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feel this is going to be a long drawn-out process. and china's language in the last two days has been very stern. and so these companies are now trying to figure out whether if more tariffs are imposed, or just the existing ones stay, whether or not they can pass on that extra cost to their consumers and target, macy's, and best buy all said "no, we don't think we can." and as a result of that, wthey'e going to take the hit on their bottom line. i'm also hearing from a number of analysts that the rhetoric that we're hearing between the republicans and the democrats, specifically house speaker pelosi and the administration, is creating an era of uncertainty on wall street. and as a result of that, people are putting their money into treasuries, into the ten-year bond, and as a result of that, we have yields on the ten-year that we haven't seen since early 2017. so i think this is going to be a rough patch for wall street, guys, and i don't know when it's going to end, because both sides
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are dug in? >> we've all covered business for a long time. and we know that come earnings season, companies look for every possible excuse to guide analysts down. it's the weather, it's the traffic. we know that corporate america got a massive corporate tax cut last year. are their margins so thin that they have no choice but to jack up prices or can they take some of this cushion -- can they cushion some of this? >> i think they can cushion a little bit of it, but what we heard specifically from best buy and also target was that they do not see an end in sight. and the rhetoric is increasingly difficult between the two sides, and as a result of that, they think they can cushion it a little bit, but if this goes on for six months or so, they're not sure that they will be able to cushion it. also, you had all of those shoe makers, the athletic apparel makers send a letter to the president, saying, if you keep
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these tariffs in place, we are going to see smif increamassive to the consumer. the consumer will be paying for these tariffs, not the chinese. >> sue, good to talk to you. as always, sue herrera for us at cnbc. well, president trump is refusing to work with democrats during these investigations into his finances. the house is working to get a better look at how much the president owes and to whom. so far, we know that four committees are requesting financial information ranging from the president's banking to his personal and business tax returns, even information from his accounting firm. two sources familiar with the financial investigation tell nbc that wells fargo has turned over documents. the royal bank of committee is in the process of complying with the request. the six other institutions missed their subpoena deadline on the 6th. two in particular, deutsche bank and capital one were sued by the trump family to prevent them from complying.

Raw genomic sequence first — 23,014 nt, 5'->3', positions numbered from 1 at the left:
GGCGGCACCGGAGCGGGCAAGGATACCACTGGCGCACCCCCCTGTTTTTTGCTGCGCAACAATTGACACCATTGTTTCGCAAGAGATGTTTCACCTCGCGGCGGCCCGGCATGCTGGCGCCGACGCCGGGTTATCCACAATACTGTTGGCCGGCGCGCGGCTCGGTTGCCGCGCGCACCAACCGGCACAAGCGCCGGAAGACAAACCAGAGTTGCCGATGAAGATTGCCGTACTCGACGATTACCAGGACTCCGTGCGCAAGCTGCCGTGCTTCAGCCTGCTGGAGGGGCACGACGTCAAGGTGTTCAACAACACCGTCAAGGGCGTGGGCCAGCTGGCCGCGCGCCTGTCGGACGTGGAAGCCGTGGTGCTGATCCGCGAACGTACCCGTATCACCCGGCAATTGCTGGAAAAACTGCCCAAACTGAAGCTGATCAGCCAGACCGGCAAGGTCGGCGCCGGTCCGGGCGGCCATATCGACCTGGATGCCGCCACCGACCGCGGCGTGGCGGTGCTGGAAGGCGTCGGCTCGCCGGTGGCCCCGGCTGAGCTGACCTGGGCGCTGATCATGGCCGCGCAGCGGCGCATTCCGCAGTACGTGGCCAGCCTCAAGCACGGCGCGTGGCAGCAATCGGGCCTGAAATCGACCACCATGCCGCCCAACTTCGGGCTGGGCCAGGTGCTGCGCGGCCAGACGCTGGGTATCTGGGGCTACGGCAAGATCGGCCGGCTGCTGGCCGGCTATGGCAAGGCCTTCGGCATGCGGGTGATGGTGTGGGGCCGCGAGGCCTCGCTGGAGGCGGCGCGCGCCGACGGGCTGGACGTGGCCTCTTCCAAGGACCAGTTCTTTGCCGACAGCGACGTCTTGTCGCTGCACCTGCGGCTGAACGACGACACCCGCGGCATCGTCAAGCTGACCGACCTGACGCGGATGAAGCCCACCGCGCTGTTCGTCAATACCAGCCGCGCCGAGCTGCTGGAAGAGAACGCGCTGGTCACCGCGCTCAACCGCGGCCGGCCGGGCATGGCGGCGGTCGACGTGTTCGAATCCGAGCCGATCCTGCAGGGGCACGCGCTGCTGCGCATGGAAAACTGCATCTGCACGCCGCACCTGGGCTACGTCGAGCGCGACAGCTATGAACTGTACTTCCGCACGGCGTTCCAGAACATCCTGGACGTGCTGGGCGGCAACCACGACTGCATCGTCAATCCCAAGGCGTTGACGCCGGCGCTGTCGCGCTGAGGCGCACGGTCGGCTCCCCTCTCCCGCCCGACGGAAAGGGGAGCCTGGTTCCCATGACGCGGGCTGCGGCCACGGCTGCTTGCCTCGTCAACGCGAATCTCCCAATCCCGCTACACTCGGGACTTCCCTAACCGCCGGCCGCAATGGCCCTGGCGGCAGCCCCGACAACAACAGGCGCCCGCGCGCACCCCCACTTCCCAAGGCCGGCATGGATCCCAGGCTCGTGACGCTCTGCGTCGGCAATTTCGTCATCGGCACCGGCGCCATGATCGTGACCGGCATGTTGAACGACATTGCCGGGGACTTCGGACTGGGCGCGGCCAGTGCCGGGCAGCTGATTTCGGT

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this might be one of the reasons the president was so fired up yesterday. a federal judge ruled that those institutions with comply with the house request. deutsche bank was the only global bank willing to do business, willing to lend to the trump organization over the last decade. $2 billion over the last decades. >> despite lots of evidence that donald trump may not have been worthy of those loans. >> when he took office, he still owed them $300 million. >> joining us now is a member of the financial services committee, massachusetts congresswoman, ayanna pressley. good to have you here. thank you for joining us. have you had a chance to review any of the documents that have been turned over so far by wells fargo and td bank? >> not as of yet, but i'll just say, i'm very encouraged and grateful since this administration continues to return to stonewall, obstruct, that the courts are treating us
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as the co-equal branch of government that we are. >> what are you going to do about the six banks that missed their deadline two weeks ago? >> again, under the leadership of chairwoman waters, continue to leverage every tool available to us to get the information that we need, to get to the bottom of all of this and to get the truth for the american people. i mean, i have to just say this. i think, you know, mueller's a by-the-book guy, a constitutionalist, he left us bread crumbs, government and i didn't come to congress to impeach a president. i came to congress to work on behalf of the residents of massachusetts. and millions of americans that are suffering every day under the administration. duh you know, i believe we have no other choice. our hand is being forced because you were just talking about what's happening with tariffs and what impact this will have